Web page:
Richard Ashcroft — one of rockdom’s most erudite artists — urged me to read Moon Dust: In Search of the Men Who Fell to Earth by Andrew Smith, which studies the loneliness felt by astronauts — whose techniques are being tapped back into now as we all shelter in similarly-isolated place. Australia’s Divinyls recommended one of their homeland’s cult classics, Helen Garner’s Monkey Grip, after lead singer Christina Amphlett appeared in its film version, and the band was featured on the soundtrack. The Psychedelic Furs’ Richard Butler raved about Martin Amis’ London Fields. Everyone connected with Pearl Jam — from their publicist to Eddie Vedder himself, circa Yield — sang the praises of Daniel Quinn’s crucial philosophical novel Ishmael, wherein (and I know this sounds crazy, but I assure you it’s not) a male Silverback gorilla telepathically teaches an ex-hippie daily lessons about why man, in arrogantly thinking he’s the end product of evolution, has doomed himself to extinction. And we’re getting damned close. It was a treatise so important to me that I lost count of how many copies I’ve bought for kindred-spirit musicians over the years.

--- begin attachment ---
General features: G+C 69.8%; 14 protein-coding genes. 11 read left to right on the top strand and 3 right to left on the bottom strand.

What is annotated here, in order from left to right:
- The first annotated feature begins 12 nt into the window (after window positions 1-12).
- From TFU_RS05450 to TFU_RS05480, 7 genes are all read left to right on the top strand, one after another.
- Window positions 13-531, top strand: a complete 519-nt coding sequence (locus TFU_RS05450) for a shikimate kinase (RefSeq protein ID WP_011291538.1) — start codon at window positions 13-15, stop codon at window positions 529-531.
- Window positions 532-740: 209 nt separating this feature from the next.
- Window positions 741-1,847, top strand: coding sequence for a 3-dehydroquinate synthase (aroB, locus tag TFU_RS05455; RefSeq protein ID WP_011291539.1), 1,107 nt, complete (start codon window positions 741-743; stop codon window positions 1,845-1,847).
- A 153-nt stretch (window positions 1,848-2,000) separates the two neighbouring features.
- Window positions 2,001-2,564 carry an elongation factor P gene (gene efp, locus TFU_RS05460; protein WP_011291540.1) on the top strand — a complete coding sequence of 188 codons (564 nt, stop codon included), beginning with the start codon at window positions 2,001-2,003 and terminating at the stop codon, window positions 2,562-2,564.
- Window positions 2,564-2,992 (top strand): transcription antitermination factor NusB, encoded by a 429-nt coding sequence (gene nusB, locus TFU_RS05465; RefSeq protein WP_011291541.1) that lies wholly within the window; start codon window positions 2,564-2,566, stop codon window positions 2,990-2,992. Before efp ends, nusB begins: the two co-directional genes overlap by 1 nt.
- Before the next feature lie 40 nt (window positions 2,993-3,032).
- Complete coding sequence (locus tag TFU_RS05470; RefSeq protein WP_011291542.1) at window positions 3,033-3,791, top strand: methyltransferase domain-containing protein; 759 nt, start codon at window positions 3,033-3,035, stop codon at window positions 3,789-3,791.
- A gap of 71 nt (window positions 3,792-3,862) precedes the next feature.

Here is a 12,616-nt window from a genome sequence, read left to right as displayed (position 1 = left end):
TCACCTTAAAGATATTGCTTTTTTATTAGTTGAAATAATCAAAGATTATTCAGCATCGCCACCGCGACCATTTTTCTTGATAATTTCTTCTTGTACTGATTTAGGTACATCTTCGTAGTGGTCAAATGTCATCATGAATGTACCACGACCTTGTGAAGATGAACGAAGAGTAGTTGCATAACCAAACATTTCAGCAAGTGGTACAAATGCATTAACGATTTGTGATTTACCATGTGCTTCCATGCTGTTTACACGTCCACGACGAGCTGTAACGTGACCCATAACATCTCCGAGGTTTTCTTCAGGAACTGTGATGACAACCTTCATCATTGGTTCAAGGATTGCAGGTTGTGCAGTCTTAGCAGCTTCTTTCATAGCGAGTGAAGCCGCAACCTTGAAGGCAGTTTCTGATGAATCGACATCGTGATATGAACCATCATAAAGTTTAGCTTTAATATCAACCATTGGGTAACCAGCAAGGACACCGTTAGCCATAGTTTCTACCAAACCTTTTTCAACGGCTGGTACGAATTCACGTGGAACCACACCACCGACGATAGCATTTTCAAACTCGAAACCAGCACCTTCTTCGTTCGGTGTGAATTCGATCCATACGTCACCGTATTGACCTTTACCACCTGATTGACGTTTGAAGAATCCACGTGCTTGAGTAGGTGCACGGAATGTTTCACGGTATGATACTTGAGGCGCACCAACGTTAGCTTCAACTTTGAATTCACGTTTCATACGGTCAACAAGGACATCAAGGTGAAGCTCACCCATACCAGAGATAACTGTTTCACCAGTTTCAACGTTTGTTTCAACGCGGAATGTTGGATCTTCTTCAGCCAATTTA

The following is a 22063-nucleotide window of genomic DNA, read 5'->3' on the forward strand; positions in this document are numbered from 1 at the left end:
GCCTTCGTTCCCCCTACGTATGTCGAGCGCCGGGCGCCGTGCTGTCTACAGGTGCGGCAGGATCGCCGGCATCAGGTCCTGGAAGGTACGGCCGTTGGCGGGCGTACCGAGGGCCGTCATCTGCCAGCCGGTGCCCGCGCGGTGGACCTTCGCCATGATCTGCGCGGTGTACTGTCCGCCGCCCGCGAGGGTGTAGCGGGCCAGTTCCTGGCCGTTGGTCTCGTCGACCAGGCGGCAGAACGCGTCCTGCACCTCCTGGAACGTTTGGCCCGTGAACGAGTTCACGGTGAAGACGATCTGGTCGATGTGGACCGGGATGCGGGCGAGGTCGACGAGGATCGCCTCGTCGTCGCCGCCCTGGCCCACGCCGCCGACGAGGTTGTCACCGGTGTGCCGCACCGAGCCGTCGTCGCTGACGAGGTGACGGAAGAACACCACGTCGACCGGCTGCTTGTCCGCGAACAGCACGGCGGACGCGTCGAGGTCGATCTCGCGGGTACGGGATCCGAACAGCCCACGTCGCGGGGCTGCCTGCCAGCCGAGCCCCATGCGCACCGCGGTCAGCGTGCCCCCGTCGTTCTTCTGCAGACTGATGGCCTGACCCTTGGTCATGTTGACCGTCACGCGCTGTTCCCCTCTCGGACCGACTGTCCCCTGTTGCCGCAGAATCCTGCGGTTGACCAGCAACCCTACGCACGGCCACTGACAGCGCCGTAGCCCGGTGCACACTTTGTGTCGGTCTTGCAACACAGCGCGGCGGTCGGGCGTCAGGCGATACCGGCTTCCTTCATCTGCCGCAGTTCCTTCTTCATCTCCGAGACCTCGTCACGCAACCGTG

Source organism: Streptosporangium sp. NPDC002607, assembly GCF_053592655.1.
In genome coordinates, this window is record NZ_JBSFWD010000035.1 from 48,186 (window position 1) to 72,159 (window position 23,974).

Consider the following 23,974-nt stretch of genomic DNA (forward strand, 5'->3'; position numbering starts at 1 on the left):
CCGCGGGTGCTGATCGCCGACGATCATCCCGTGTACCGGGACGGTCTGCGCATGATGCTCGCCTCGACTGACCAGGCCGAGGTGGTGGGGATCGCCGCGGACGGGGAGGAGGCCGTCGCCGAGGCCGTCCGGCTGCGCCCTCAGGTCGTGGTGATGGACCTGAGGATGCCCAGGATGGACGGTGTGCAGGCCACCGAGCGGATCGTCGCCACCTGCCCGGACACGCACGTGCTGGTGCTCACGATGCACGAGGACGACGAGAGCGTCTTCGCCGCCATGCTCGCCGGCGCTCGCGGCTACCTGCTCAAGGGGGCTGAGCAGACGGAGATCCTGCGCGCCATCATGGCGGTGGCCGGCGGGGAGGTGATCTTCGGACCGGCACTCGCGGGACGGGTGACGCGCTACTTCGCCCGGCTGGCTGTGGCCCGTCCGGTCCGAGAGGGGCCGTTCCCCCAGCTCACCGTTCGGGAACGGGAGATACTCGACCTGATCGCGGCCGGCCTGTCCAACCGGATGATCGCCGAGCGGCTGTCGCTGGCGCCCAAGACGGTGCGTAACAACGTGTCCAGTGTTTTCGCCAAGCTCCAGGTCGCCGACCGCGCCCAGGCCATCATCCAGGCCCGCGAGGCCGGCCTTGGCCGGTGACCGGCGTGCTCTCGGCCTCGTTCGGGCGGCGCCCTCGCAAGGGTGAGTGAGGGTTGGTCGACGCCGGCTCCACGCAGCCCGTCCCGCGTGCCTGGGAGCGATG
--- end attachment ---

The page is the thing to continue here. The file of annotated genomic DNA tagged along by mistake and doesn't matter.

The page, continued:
My carefully-unearthed recommendations often boomeranged back on me. The third or fourth time I talked to Chris Cornell — whose shy, soft-spoken demeanor belied a rapier wit — I brought him a copy of Leonard Cohen’s Stranger Music lyrical/poetry anthology, hoping he’d dig it. Next time I saw him, his then-wife Susan Silver pulled me aside and said, “I don’t know whether to punch you or hug you — every morning at 3:00 a.m., Click! The bedside light turns on, and he’s reading that Cohen book again! He even set one of his poems to music!” A recording, of course, nixed by the protective Cohen; Nobody sang his words but him. And nobody really could, truthfully. And when I met Cohen, I’m pretty sure I gave him a copy of Budd Schulberg’s prescient 1941 book What Makes Sammy Run, the ultimate showbiz-weasel yarn, where the comeuppance is Icarus-awesome in scope.